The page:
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Latest Comments

Sew Girl
"Over the years I have made several of these. Speaking from personal experience, I can tell you that these boxes -when used in the pictured position- are not strong enough on their own to hold very many books or magazines for very long. Eventually they will sag and become an eyesore. Preventing the eyesore from happening is simple - turn the boxes on their side once they are completed, and Voila! They are an EXCELLENT way to wrangle in all that clutter and chaos we often find throughout our home and office. There is also another way to make them strong and that is to REINFORCE THEM. Personally, I like to do this when I need to use the boxes for flimsier items like loose papers that have a tendency to curl on their edges if stored on their sides or when not packed tightly. Reinforcing the boxes means you can put a lot more weight into them even while they are laying flat like they are in the picture. I reinforce my boxes with a very thin wood that can be purchased at almost any hardware store - it is called Louon (my spelling is probably off but it is pronounced LEW-ON). It is very cost-effective and extremely easy to work with. Add to this that it is VERY VERSATILE and you have a great solution to making even very flimsy projects much more stable. I hope this helps! BTW USPS boxes are legal to use BUT ONLY if you PURCHASED them OR they are USED. IF you are thinking about using new boxes that were FREE from the USPS Priority Mail Services - then you would be breaking the law. New FREE Boxes MUST be used only for Mail. Boxes that are Purchased or Used should be OK."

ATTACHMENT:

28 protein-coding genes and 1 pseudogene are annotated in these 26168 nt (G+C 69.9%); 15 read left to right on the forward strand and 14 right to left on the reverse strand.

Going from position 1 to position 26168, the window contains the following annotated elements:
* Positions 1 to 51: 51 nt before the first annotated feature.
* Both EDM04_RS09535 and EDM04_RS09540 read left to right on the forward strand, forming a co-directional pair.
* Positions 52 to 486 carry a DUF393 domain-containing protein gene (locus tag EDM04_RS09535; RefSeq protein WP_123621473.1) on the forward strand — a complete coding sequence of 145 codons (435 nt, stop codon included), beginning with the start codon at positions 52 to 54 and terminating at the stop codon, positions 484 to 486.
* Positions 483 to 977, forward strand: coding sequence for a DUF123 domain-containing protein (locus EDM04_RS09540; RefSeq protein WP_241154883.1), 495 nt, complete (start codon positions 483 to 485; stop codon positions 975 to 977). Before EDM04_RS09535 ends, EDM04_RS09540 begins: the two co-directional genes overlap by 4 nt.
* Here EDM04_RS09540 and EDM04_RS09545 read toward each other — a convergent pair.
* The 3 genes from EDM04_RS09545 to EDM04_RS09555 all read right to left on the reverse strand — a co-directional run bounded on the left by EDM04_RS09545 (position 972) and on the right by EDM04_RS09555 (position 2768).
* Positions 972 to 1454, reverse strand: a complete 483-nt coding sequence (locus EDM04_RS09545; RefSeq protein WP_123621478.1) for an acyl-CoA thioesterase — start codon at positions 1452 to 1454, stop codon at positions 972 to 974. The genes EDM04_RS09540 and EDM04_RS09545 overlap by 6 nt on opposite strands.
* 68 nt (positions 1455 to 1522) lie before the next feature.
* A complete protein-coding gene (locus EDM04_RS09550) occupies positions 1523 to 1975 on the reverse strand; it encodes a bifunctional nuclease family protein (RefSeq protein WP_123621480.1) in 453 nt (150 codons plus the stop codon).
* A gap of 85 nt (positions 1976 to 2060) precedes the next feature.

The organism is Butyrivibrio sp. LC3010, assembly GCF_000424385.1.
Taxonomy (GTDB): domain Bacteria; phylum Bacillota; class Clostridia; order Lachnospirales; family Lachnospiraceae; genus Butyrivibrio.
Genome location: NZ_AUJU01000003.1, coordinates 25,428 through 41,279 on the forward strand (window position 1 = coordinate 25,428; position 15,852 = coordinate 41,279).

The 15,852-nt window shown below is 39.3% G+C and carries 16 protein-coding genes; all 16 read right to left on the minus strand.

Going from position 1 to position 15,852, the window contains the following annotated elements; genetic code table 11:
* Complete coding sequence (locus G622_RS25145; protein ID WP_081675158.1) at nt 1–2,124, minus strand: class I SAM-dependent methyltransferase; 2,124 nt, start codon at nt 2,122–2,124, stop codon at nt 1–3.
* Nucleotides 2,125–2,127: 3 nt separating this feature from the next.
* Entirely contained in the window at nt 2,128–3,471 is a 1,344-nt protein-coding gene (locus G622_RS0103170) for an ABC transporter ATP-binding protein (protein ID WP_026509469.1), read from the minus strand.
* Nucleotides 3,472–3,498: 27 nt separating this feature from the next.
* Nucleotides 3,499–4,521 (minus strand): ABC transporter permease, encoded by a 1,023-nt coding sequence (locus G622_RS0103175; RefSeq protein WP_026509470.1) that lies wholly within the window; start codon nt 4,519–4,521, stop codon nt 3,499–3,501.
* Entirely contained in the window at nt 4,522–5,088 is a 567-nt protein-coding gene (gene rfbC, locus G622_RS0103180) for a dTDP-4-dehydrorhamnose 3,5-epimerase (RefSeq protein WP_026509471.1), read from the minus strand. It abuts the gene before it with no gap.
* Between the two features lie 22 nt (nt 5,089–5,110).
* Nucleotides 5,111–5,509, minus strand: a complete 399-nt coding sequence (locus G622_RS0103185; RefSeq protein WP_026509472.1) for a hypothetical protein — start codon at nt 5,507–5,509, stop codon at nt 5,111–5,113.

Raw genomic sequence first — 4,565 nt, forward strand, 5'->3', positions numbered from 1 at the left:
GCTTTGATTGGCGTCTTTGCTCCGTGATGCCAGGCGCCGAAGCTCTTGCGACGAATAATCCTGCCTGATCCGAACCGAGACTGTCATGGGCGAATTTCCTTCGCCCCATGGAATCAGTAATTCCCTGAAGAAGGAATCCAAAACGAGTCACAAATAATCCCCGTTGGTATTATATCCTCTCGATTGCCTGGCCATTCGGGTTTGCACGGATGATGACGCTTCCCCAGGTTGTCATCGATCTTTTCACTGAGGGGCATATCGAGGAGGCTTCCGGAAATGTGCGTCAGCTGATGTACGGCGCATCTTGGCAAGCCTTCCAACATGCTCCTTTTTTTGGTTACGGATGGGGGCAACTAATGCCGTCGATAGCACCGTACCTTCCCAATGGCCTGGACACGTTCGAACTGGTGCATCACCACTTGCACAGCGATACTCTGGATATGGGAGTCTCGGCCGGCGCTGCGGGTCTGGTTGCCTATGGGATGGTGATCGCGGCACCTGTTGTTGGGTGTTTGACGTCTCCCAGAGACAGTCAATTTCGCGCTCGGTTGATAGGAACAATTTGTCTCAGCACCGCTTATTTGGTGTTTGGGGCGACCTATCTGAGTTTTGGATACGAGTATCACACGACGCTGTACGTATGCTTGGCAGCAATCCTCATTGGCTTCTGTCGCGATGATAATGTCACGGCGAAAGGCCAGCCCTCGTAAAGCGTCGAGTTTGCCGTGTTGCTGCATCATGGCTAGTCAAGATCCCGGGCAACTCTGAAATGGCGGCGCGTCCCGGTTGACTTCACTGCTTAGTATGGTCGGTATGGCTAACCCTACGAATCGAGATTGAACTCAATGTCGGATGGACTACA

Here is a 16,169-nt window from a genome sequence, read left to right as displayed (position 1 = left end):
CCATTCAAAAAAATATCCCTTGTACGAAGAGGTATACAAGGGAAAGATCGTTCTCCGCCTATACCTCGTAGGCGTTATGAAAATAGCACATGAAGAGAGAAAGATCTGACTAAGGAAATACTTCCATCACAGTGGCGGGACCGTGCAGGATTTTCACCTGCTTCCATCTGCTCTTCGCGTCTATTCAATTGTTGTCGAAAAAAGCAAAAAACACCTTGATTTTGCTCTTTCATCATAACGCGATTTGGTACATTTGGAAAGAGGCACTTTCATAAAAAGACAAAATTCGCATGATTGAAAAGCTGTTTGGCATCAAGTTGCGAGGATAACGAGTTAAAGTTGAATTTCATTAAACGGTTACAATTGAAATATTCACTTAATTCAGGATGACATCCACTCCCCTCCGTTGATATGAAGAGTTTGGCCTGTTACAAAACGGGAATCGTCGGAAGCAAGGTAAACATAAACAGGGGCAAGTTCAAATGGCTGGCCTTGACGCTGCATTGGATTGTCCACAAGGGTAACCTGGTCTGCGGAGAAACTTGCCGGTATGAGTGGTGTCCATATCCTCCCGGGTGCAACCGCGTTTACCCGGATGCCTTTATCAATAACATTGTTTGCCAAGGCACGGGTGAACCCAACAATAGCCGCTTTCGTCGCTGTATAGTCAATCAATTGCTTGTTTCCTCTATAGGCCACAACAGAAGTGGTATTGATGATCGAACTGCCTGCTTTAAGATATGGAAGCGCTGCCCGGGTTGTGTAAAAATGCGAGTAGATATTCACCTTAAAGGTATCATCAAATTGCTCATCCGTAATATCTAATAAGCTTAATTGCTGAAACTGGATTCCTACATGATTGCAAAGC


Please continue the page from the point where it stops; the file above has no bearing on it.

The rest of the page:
How to Embroider the French Knot

How to Embroider the French Knot
How to Embroider the French Knot
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The french knot is a super simple embroidery technique that can add a lot to your different projects. This How to Embroider the French Knot video tutorial will break down just how easy it is to complete this stitch. Then, once you have this sewing stitch mastered you can start incorporating it into your different embroidery projects. This is a great place to start if you are just starting to learn some of the embroidery basics, and it is also another great stitch that can add texture or design to your sewing project!

Time to CompleteUnder an hour

Primary TechniqueSewing


Project TypeLearn a Technique

Materials List

  • Sewing needle
  • Thread

How to Embroider the French Knot

French Knot Embroidery Instructions

  1. Bring your needle up.

  2. Twist the thread around your needle one time. 

  3. Bring the needle back down a thread or two from where you started.

  4. Keep your thread tight around your needle so you can keep a tight knot, but don't pull your thread too tight. 

  5. Repeat.

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My little sister recently got interested in embroidery so I sent her here and this was her report on the French knot. First she said it was unbelievably easy and hen she made her first project. I think it's safe to say Thanks for sharing this with us. I wanted her to try the basic chain stitch first but she just went in straight to the French knot.

I like making french knots. I think it should be on any beginner's embroidery list of things to learn. I like to use french knots as a filler as I think it looks nice. It's not so easy on the fingers though when you fill a space! However, you can work your way around that with a leather thimble. It reminds me of candlewicking. That "old style" look I think is very stylish. It is very true not to pull too tight and is definitely an easy stitch to master.

This is a great short video and tutorial on mastering how to embroider the french knot the right way. Great for any beginner learning to embroider to use on so many different things to give your project that added pop. May be any easy stitch but the result you get from adding the french knot will amaze you. Add alot or just some scattered and watch the difference in that finished piece. I have embroidered before and realized that the reason mine knot did not raise is because I pulled it too tight. Now I know better. So anyone can learn something new. Need some encouragemen?. Let's see some beautiful pieces using those french knots.


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